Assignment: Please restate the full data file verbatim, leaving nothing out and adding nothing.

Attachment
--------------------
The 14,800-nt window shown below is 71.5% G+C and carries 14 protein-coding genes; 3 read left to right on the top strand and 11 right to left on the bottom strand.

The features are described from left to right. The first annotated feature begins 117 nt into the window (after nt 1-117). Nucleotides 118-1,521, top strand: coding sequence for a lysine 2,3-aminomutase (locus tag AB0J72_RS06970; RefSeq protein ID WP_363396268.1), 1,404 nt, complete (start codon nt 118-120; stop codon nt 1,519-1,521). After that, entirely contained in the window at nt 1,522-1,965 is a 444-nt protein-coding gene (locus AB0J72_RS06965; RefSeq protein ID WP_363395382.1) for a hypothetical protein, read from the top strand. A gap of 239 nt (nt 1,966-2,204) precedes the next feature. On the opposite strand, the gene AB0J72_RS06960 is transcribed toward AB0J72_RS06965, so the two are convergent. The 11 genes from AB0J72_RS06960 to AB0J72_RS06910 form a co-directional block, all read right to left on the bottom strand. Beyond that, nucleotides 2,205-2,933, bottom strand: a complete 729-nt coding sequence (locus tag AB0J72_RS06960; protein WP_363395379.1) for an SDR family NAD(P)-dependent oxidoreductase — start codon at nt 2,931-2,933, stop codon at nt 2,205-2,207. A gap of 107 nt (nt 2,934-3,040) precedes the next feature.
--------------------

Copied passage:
The 14,800-nt window shown below is 71.5% G+C and carries 14 protein-coding genes; 3 read left to right on the top strand and 11 right to left on the bottom strand.

The features are described from left to right. The first annotated feature begins 117 nt into the window (after nt 1-117). Nucleotides 118-1,521, top strand: coding sequence for a lysine 2,3-aminomutase (locus tag AB0J72_RS06970; RefSeq protein ID WP_363396268.1), 1,404 nt, complete (start codon nt 118-120; stop codon nt 1,519-1,521). After that, entirely contained in the window at nt 1,522-1,965 is a 444-nt protein-coding gene (locus AB0J72_RS06965; RefSeq protein ID WP_363395382.1) for a hypothetical protein, read from the top strand. A gap of 239 nt (nt 1,966-2,204) precedes the next feature. On the opposite strand, the gene AB0J72_RS06960 is transcribed toward AB0J72_RS06965, so the two are convergent. The 11 genes from AB0J72_RS06960 to AB0J72_RS06910 form a co-directional block, all read right to left on the bottom strand. Beyond that, nucleotides 2,205-2,933, bottom strand: a complete 729-nt coding sequence (locus tag AB0J72_RS06960; protein WP_363395379.1) for an SDR family NAD(P)-dependent oxidoreductase — start codon at nt 2,931-2,933, stop codon at nt 2,205-2,207. A gap of 107 nt (nt 2,934-3,040) precedes the next feature.